Prices, as an economics teacher will say, are bits of information wrapped in incentives. A higher price is both a signal that a good has become scarcer and the incentive to act accordingly. For buyers, the higher price is an invitation to seek out alternatives for the now more valuable good and to use the goods on hand more conservatively. For sellers, the higher price is an invitation to boost production of the good and for alternatives.

As these reactions are helpful – buyers conserving higher-priced resources, sellers going to extraordinary lengths to boost production – most economists are skeptical of the value of anti-price gouging laws or other attempts at price controls.

Price controls do not do anything to address the scarcity of the more valuable goods, they just make it more difficult for buyers and sellers to coordinate what should be done in response to the scarcity.

What rules and regulations are there in place for price gouging?
A little over 30 states have laws or regulations in place prohibiting price gouging. Texas is one of these states. In addition, some states without specific anti-price gouging laws have included anti-price gouging measures in the state's declaration of emergencies.

The regulations work differently in each state, but typically: the law becomes active once the governor or president declares a state of emergency, excessive price increases not justified by higher demand are declared illegal and consumer complaints are pursued by the state attorney general's office.

How much of a price increase is allowed varies from state to state. Arkansas allows a 10% increase, but many state laws are somewhat vague and leave it to regulators to decide if a price increase is unreasonably excessive.

Do you think these rules should apply in times of economic uncertainty and situations like this?
Some commentators suggest having prices set by supply and demand is fine in ordinary times, but during times of high uncertainty or emergency we need to do better than just leaving things to the "invisible hand" of the market. First, it is true that ordinary market responses do not serve all needs, and that is why we have charities and state agencies. These effects help to take care of those unmet needs. Second, the "invisible hand" of the market is a friend rather than foe of charitable responses. A well-functioning market helps most people get their needs met efficiently and reduces the number of cases needing special care. One way this happens is because the market mobilizes a vast amount of knowledge about resources and how to bring them together.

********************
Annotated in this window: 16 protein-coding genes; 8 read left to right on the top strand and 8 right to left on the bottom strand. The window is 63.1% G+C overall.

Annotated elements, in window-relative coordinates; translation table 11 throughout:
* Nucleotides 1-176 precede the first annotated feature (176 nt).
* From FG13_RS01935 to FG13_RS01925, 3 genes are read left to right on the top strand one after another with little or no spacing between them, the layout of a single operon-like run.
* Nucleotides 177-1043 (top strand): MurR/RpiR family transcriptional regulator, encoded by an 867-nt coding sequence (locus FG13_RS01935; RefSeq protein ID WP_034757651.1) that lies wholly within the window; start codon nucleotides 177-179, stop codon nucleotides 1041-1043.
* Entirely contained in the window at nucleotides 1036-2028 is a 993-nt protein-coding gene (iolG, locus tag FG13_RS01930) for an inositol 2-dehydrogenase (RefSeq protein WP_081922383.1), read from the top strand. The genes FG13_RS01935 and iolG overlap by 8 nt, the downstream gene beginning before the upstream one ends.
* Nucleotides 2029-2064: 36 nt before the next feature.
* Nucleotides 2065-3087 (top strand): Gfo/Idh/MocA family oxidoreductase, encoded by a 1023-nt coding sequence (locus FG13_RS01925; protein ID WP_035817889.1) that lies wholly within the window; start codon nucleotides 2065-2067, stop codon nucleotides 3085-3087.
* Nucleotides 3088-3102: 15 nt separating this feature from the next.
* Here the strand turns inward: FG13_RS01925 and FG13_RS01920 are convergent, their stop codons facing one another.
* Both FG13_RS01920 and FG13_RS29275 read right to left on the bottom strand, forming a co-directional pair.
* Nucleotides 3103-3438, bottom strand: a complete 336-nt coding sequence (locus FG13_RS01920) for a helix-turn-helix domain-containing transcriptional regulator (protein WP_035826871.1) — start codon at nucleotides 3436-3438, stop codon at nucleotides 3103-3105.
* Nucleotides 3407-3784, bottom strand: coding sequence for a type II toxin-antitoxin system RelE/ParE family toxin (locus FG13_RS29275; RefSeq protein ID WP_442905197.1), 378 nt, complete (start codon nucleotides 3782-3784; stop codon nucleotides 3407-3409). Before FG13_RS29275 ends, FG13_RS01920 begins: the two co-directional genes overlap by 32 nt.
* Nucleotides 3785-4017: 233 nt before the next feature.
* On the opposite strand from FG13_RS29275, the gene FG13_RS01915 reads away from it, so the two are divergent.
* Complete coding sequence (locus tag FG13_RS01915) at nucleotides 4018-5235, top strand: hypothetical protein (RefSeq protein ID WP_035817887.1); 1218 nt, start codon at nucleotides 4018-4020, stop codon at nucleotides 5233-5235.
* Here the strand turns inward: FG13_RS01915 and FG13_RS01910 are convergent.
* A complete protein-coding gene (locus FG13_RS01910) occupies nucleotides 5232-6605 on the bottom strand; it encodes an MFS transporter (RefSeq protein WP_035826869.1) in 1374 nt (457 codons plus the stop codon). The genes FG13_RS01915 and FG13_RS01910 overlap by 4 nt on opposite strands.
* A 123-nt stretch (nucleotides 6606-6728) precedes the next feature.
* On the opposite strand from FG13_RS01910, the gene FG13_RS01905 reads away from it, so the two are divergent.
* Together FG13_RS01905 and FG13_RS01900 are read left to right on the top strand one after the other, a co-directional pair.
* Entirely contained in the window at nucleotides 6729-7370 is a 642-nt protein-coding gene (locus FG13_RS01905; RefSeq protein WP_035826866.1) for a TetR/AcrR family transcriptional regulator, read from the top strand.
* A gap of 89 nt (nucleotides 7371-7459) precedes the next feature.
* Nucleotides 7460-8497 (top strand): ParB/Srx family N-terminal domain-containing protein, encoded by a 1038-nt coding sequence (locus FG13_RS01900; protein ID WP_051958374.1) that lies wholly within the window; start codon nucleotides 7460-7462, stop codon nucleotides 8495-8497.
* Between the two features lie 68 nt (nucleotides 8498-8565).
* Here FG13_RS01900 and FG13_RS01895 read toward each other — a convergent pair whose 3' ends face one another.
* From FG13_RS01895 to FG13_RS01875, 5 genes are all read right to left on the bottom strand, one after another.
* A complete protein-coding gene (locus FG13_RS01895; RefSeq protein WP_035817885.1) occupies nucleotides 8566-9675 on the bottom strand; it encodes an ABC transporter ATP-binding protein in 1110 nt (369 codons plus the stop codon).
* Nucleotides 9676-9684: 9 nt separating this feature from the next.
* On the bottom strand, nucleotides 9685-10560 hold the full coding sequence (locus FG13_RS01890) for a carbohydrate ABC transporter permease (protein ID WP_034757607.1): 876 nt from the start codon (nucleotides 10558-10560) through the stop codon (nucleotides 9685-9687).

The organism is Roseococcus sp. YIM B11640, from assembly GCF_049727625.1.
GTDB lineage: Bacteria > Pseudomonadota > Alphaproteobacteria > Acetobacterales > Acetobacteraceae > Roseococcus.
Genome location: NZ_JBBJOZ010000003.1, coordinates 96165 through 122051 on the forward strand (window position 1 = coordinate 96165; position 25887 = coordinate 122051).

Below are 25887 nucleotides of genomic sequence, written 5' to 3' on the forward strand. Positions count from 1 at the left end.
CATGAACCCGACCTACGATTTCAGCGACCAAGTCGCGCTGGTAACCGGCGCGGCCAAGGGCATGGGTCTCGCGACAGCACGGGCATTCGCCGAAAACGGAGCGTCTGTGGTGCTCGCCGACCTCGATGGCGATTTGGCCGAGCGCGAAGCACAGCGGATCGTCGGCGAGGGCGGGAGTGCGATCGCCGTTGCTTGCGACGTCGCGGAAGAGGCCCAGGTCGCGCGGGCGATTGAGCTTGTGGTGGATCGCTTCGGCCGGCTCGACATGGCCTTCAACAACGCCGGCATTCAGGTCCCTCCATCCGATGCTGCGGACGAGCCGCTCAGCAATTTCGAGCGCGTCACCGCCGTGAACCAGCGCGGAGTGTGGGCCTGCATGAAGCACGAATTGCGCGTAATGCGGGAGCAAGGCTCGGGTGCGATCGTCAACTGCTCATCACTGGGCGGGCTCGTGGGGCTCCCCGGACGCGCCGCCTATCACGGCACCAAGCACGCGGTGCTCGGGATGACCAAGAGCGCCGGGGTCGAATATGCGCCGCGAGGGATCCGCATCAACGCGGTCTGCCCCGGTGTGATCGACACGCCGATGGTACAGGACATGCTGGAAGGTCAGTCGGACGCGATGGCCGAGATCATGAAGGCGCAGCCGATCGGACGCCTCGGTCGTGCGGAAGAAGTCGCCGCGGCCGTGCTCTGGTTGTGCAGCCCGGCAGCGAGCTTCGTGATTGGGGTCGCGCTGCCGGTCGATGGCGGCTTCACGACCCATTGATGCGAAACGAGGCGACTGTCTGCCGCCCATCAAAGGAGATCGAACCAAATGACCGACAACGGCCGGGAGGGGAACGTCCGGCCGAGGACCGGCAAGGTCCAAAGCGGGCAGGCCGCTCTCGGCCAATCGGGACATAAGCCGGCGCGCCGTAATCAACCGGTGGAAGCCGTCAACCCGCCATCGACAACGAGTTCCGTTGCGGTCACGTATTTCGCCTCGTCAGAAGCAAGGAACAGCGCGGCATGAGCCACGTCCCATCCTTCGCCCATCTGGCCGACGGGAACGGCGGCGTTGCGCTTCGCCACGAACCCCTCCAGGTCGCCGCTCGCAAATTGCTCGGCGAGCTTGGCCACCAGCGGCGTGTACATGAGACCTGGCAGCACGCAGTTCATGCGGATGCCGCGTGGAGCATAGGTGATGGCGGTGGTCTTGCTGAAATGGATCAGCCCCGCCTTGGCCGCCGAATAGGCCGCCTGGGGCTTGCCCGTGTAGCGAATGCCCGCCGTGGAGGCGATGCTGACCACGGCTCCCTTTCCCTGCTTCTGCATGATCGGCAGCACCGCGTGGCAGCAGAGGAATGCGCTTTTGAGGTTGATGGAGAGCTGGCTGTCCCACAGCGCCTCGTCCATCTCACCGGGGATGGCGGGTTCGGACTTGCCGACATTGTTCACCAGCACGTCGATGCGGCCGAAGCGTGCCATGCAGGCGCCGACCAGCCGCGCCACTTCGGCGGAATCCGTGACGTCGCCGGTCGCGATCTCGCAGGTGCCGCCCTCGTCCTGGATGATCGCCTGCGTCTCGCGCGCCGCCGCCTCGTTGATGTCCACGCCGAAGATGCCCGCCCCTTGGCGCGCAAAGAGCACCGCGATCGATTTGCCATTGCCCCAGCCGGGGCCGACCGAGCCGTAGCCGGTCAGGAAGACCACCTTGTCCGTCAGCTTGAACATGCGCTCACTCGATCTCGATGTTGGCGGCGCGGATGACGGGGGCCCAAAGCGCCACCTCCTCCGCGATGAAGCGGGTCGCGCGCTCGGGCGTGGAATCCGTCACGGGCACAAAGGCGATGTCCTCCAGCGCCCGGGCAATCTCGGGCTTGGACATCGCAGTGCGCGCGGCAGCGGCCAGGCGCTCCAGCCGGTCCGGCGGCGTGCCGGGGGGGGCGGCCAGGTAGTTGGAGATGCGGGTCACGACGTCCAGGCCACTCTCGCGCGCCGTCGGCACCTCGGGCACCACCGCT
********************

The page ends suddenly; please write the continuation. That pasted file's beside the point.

Two brothers in Tennessee who sold products through Amazon, profiled in a recent New York Times story, well illustrate the point. Soon after noticing that hand sanitizers and a few other products were "trending" on Amazon, they began scouring their area of mostly rural Tennessee and Kentucky to buy up what supplies they could find to resale on the internet. Days before many states declared emergencies, they were helping to move products from their low-risk neighborhood and shipping them to consumers willing to pay their prices. Almost certainly, though I do not have the data to support the claim, their customers were likely in higher-risk areas such as Seattle where one more bottle of hand sanitizer could do some real good. Without the market response of third-party sellers on Amazon and other online sites, lots of goods would have sat longer on the shelves of stores in low risk area and more customers in high-risk areas would have been more exposed.

When Amazon began halting third-party sales to limit alleged price gouging, they probably hurt their customers at lot more than they helped.